September 16, 2012

Sad Announcement. Last Sunday I read the following statement at all the Masses. It was approved by both Bishop Loverde and myself:

Dear friends in Christ, as you know Fr. Joby Thomas left our parish last Wednesday. This came at the request of Bishop Loverde. As it turns out, Father [Joby’s] Superior General had not been aware that Father was ministering here and actually wants him to be with his community in India. So he is very grateful to Bishop Loverde for having asked Father to return and expects him to return soon. Unfortunately, Fr. Joby did not return [to India] on the day he was scheduled to leave. Therefore, to remove any confusion in the minds of the faithful, parishioners should know that Fr. Joby no longer has faculties to serve as a priest in the Diocese of Arlington. He is not permitted to say Mass, hear confessions, or preach. The best assistance to be extended to him is encouragement to return to India, in obedience to both our Bishop and his religious Superior.

I’m know this was a very difficult statement to hear/read, and that the situation has caused some of you particular distress and sadness. I also know it has generated quite a bit of conversation. I understand all this. So let me say that I am available if anyone needs to talk, or for any other assistance.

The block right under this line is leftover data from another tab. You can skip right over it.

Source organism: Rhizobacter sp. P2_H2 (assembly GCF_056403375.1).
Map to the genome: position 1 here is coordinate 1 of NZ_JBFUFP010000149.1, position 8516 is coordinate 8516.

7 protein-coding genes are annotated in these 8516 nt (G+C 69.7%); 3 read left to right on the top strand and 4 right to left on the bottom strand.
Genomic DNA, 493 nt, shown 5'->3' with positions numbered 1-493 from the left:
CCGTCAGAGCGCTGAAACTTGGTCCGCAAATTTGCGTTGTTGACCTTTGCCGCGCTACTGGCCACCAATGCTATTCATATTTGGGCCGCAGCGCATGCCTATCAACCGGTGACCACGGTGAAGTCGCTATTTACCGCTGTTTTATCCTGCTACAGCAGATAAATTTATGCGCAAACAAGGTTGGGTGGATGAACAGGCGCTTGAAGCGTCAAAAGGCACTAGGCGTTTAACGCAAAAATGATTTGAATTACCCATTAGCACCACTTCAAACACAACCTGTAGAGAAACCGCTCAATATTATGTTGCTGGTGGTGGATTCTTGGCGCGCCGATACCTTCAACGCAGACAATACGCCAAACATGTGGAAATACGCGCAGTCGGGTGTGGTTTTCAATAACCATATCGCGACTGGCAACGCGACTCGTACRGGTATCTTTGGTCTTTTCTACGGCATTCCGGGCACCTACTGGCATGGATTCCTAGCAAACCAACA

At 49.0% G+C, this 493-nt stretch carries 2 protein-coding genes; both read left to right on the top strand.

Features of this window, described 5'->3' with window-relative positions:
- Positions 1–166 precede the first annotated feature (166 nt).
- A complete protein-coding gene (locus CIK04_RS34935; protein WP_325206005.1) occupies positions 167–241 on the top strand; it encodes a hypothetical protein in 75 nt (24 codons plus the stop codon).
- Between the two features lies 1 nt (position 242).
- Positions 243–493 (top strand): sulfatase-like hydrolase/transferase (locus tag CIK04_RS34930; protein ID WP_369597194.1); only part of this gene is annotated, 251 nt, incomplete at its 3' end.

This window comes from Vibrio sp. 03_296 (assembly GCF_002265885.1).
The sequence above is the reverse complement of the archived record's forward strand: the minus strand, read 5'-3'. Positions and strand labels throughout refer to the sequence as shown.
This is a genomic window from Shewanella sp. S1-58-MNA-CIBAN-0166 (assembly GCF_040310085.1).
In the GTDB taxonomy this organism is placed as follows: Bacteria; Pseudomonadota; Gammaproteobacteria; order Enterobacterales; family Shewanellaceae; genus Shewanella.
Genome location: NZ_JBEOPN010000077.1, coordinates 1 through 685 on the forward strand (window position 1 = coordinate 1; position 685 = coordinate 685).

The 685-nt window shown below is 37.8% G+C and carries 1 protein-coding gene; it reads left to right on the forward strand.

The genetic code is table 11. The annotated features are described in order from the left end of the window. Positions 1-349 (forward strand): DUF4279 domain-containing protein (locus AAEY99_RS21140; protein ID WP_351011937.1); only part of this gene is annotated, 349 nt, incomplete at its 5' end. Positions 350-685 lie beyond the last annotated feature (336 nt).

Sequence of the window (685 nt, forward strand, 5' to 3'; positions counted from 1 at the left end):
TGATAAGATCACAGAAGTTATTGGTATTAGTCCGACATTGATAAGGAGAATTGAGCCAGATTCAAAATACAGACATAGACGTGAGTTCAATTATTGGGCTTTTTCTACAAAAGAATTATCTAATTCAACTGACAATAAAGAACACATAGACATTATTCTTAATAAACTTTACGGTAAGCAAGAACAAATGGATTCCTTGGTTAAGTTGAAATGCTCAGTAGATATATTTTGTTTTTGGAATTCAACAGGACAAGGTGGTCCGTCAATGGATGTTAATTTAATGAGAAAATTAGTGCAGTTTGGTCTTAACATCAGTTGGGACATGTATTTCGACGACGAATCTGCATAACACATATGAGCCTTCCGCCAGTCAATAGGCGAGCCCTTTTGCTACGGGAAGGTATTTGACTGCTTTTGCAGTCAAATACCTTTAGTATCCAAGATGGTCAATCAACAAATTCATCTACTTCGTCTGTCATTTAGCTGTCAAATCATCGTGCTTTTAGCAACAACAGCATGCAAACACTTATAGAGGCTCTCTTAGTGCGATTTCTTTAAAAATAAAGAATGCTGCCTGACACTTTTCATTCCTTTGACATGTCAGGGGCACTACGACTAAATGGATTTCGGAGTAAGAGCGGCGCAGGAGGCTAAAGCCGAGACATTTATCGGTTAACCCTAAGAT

September 11. This last week America remembered that dark day in 2001 when Islamist terrorists viciously attacked our nation, and America finally entered a war that had been declared against us years before. We mourn the death of all those who died on 9/11/2001, and all those who have died in the “War on Terror,” most especially the American innocents, first responders, military and other brave supporting personnel. We pray for our beloved country, that the Lord send His holy angels to keep us safe, and that our hearts may turn to him so that we may be worthy to receive his tender mercy.

One of my most vivid memories of that terrible day and the weeks that followed is how the nation seemed to turn to God as one in prayer. We seemed to sense that despite our great military and economic power, in the end only God could keep us safe. And so the churches were filled and people were not ashamed to pray and talk about God in public. My, how things have changed in 11 years.

Did Democrats Delete “God,” and then “Boo” Him? In last week’s column I wrote about the Democratic National Convention and the party platform’s extreme positions on abortion. After I wrote that column it was reported that the party had also deleted the only specific reference to “God” from their platform. Then we watched on national TV as their leadership scrambled to put “God” back into it, and then as the crowd of delegates loudly booed their efforts. Were they booing “God”? Some argue “no”—they were voting and booing against the re-insertion of the language about Jerusalem as the capital of Israel, or against the chairman’s obvious and distinctly un-democratic (in the widest sense) disregard of the actual voice-vote which seemed clearly to reject the amendments.

Perhaps. But why did they delete “God” in the first place? In 2004 (i.e., the first post 9/11 platform) “God” was mentioned by name seven times.